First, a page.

The famous muscle building of the stars also includes Ben Affleck, who also had to train hard for his role in “Batman vs. Superman”. This happened when he was making “Gone Girl” which, as many can imagine, was not easy. Before starting his daily 14-hour workout, the 46-year-old got up at 4:00 a.m. The Affleck superhero remodel took about 15 months, ranging from 90 minutes to two and a half hours a day with a schedule of six days of training and then a two-day break. So the actor did a lot of bodybuilding and wanted him to get strong and add mass at the same time. He used heavy dumbbells and other weights as the basis for training. The father of three also followed a diet plan that consisted of 35 percent lean protein, 45 percent carbohydrates, and 20 percent essential fats.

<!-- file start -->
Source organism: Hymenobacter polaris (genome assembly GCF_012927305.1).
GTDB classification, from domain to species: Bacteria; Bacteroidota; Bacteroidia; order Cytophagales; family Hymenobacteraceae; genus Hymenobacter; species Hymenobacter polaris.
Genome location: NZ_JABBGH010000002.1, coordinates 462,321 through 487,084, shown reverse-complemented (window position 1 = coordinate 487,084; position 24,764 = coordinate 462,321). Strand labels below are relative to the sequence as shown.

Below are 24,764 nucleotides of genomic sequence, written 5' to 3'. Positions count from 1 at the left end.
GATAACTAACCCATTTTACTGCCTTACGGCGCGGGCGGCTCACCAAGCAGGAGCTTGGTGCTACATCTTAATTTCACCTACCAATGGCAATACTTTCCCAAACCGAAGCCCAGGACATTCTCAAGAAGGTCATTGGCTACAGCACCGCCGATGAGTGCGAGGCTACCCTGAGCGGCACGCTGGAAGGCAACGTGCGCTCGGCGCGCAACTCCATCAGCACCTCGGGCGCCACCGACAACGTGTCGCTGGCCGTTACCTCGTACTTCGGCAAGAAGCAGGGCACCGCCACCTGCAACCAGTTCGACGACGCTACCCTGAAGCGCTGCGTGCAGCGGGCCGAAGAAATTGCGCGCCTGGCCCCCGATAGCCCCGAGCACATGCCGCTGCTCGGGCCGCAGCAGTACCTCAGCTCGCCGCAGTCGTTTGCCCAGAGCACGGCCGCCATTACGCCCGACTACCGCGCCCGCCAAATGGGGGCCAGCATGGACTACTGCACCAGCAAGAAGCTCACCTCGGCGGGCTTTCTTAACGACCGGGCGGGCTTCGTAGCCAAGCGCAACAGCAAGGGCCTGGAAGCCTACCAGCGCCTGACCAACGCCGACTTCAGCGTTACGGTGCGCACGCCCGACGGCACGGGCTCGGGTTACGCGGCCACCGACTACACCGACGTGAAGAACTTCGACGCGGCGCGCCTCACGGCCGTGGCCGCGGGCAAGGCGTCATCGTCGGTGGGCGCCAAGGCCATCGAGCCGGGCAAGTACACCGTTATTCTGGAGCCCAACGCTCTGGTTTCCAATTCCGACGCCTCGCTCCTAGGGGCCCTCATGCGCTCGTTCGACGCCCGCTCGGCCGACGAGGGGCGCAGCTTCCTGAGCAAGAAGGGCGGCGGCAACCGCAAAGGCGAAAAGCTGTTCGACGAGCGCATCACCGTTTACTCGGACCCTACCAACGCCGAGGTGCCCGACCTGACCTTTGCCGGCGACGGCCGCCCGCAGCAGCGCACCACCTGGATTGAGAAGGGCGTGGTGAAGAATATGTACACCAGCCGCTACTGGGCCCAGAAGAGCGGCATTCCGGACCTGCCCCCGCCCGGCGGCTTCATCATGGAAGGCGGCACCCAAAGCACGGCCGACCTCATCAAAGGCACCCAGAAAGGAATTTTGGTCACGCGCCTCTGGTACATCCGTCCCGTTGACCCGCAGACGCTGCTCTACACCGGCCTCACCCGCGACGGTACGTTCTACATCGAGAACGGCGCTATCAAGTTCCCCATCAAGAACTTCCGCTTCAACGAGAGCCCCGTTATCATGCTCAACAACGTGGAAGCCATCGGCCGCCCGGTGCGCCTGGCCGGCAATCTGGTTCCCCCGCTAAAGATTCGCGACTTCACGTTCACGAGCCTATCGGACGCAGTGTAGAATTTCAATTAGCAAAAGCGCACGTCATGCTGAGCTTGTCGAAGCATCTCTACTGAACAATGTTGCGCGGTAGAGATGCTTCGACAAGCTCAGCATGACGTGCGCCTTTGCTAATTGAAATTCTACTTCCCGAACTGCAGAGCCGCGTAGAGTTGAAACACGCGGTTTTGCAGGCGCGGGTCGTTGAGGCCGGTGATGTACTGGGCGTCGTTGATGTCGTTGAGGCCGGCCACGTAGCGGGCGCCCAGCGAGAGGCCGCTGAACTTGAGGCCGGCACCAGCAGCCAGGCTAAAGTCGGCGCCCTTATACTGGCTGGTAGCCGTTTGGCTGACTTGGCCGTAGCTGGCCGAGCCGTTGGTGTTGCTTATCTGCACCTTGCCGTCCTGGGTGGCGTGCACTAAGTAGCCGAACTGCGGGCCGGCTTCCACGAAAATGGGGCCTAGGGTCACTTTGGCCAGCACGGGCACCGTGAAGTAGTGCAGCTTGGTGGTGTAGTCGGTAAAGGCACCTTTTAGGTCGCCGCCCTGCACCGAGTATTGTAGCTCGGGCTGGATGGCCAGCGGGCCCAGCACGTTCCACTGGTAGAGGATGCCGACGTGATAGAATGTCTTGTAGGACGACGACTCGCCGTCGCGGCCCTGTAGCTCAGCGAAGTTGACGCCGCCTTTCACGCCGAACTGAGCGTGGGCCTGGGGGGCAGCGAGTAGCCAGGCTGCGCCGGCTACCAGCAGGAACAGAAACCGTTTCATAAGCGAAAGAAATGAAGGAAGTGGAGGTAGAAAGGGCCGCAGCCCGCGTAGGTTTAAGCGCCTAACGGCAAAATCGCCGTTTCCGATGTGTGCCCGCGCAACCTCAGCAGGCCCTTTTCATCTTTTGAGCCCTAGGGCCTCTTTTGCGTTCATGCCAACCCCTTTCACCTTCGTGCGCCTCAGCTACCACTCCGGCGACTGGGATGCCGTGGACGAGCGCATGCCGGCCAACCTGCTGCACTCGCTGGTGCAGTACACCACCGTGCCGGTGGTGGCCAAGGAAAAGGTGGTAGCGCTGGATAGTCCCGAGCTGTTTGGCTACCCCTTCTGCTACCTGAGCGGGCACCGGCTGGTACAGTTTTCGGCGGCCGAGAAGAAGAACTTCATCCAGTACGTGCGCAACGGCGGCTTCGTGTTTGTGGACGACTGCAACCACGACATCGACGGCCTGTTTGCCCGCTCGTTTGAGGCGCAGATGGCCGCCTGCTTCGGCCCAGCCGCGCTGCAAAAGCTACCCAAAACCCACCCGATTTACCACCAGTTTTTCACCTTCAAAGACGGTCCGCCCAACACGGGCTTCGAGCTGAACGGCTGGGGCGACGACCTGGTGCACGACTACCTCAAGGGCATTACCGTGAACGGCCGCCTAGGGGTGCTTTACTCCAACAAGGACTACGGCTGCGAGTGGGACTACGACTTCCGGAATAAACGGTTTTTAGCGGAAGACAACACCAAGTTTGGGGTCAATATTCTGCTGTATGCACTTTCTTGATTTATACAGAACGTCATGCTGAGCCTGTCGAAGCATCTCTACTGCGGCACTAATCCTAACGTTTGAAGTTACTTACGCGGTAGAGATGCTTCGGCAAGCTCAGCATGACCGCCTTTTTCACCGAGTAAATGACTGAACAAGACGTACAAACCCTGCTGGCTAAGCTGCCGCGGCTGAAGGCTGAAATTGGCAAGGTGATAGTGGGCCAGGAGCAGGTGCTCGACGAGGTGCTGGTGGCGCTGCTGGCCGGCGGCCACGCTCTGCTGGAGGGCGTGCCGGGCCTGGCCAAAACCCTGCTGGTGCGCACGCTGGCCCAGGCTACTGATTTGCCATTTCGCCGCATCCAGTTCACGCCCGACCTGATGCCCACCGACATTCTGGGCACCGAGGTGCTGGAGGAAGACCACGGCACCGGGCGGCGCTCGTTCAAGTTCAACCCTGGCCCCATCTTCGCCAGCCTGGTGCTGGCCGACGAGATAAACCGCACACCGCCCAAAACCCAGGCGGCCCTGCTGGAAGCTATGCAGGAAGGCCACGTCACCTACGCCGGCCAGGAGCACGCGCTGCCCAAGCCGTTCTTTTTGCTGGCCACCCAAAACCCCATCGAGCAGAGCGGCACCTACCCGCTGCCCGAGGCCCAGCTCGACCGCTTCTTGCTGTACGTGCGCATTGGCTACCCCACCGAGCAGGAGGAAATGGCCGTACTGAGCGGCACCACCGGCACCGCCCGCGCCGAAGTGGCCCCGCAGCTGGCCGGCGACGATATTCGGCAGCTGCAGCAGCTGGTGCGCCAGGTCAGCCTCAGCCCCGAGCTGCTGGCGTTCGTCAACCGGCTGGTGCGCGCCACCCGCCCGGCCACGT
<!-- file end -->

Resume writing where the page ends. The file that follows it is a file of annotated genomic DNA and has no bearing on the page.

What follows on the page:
Robert Downey Jr.
When Robert Downey Jr. had to play Iron Man again in The Avengers, the 54-year-old actor turned to his beloved Wing Chun technique. This martial art became famous through Bruce Lee. In connection with the training of Wing Chun, Downey went into fitness mode together with the trainer Brad Bose. Downey reduced his cardiovascular system and increased the weight he was supposed to lift. So he was able to build up about 11 kilos of muscle mass. However, in order to maintain his mass, the father of three had to go on an equally intense diet. He ate every three hours while his trainer fed him 30 percent protein, 30 percent fat and 40 percent carbohydrates. He consumed over 5,000 calories a day for nine months. If you don’t eat that much, your body won’t accept the weight.